The EU4 – the EU3 plus Italy – announced immediately after the US withdrawal in 2018 that it would set up a Special Trading Vehicle Mechanism (called INSTEX) that would help European firms to circumvent the American sanctions. Again, the future of the nuclear deal depends on the extent that Iran can enjoy its economic benefits. Setting INSTEX up has taken approximately one year, and it is still not running and so not bringing a lot of foreign capital towards Iran. Why does it take so long? Is it because the Europeans have never set up such a mechanism, or is it due to lack of political will? Or both? According to some observers, lack of political will, certainly on the side of the UK (because its close ties to the US, especially in uncertain times of Brexit), is definitely part of the answer.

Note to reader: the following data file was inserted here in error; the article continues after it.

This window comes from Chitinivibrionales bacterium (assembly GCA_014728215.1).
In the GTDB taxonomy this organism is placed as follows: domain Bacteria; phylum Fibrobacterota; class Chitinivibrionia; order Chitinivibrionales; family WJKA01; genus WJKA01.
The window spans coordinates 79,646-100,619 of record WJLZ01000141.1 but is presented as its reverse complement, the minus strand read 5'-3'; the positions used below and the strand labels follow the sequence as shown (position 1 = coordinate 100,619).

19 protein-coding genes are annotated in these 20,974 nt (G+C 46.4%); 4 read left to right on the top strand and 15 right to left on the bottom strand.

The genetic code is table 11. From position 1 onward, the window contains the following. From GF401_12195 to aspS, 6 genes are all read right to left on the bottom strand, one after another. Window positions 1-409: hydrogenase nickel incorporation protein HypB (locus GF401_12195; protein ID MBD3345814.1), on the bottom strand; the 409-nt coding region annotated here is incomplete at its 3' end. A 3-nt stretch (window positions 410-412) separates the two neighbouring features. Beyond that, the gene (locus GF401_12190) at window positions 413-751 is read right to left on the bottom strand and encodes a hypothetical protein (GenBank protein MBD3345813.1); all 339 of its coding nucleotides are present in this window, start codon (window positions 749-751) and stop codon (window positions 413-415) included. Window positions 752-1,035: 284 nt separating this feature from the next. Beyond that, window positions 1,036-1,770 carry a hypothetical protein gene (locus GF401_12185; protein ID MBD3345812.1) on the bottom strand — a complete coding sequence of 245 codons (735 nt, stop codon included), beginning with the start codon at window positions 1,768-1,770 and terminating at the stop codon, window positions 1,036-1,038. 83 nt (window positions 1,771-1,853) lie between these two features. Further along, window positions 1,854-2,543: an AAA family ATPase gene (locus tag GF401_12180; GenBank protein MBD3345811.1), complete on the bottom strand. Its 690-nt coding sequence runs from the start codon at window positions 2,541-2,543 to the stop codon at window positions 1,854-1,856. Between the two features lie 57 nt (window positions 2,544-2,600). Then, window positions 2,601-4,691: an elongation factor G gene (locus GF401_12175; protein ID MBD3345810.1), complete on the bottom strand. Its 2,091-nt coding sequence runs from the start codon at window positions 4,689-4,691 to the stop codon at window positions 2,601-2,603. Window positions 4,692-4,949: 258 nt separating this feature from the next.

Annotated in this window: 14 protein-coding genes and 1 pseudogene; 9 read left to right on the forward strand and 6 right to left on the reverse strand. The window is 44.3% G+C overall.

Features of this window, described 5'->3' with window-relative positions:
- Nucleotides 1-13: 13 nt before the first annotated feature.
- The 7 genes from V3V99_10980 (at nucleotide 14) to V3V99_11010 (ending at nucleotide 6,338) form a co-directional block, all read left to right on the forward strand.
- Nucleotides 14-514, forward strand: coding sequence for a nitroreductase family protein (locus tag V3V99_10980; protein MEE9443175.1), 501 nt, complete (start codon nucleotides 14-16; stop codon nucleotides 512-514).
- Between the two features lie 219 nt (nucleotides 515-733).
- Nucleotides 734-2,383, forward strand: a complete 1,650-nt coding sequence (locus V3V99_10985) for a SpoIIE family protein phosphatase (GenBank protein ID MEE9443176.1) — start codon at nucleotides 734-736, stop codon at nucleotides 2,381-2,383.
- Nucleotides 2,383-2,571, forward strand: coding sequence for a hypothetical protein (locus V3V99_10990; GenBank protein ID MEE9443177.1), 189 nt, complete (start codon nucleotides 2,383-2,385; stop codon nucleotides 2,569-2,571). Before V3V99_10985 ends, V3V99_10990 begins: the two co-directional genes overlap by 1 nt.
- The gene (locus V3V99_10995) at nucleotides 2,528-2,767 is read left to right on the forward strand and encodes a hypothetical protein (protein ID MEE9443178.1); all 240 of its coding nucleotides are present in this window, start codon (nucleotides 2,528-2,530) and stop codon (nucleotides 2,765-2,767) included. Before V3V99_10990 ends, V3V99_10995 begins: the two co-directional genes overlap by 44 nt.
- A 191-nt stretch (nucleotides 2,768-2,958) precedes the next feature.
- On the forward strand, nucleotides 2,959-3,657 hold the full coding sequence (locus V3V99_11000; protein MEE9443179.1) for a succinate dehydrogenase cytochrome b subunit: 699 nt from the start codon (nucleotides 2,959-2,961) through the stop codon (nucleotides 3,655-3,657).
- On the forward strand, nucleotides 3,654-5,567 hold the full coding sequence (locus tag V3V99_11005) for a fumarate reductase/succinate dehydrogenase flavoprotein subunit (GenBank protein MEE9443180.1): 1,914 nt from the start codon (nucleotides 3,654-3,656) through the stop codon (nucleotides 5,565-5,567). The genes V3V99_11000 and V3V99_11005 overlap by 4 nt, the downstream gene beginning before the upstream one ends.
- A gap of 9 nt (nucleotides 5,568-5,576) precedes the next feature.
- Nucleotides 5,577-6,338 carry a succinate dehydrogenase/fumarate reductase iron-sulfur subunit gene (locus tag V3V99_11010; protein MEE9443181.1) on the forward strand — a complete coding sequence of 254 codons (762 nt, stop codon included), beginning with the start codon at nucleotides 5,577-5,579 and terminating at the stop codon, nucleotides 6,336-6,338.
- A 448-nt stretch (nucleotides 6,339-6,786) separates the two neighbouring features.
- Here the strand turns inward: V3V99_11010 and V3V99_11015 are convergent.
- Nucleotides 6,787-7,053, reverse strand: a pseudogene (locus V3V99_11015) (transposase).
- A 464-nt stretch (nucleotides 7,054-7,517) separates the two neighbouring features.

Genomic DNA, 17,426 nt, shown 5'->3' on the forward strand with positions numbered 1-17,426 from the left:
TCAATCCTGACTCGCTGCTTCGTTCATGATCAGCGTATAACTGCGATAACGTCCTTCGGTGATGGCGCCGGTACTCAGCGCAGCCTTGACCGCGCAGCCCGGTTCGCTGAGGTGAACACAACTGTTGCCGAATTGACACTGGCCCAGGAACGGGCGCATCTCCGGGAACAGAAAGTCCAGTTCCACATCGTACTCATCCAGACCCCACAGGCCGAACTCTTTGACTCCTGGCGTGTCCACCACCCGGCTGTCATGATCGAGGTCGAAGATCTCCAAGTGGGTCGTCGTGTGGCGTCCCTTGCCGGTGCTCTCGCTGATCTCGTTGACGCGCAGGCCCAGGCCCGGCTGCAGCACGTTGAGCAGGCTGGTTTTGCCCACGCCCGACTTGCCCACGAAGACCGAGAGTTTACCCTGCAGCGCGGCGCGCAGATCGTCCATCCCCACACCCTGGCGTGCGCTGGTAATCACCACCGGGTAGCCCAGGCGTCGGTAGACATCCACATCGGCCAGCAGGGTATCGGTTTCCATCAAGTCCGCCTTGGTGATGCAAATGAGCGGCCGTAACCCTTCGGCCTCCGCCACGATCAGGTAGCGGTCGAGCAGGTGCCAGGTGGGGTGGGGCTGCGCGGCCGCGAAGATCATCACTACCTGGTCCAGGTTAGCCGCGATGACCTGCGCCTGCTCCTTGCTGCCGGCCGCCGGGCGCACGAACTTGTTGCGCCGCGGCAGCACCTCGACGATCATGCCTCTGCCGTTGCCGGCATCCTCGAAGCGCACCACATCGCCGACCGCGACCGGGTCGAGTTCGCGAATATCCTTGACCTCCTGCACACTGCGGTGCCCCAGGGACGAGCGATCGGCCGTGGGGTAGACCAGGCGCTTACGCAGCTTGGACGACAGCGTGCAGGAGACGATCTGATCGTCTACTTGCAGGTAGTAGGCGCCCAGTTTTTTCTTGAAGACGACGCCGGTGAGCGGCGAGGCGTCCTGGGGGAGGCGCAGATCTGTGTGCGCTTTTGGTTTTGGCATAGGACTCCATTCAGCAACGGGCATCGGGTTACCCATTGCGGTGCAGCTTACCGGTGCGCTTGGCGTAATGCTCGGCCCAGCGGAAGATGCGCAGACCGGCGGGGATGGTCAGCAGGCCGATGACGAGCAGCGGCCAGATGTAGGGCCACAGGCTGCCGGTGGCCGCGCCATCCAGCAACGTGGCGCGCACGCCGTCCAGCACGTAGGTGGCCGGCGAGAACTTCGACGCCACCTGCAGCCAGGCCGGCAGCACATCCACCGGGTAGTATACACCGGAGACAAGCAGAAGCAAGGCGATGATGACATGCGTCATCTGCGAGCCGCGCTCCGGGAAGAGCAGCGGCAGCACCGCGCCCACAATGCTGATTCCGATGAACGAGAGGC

More fundamentally, the whole episode shows the weakness of the EU4. Just like the period before the Iran deal, ad hoc informal international organizations (IOs) – in this case the E3, EU3, EU3+3, EU4 – are helpful and may be necessary, but are certainly not sufficient to resolve intricate international problems. There are however also advantages to these ad hoc groupings. First, they encounter less bureaucratic obstacles for cooperation than formal IOs, including flexibility with respect to membership. Second, they can decide faster than formal IOs due to less veto-players (at least if the political will exists). Third, and finally, these ad hoc groups are able to buy time to bring in more important diplomatic actors (like formal IOs – such as the UN and the EU – and major powers like the US) into the game in order to resolve the conflict. That’s what the EU3 rather successfully did before the deal, and what the EU4 is trying to do now with INSTEX. At the same time, the major limitation of these ad hoc informal IOs is that they need other actors – in this case the UN and especially the US – to finalize a (new) deal.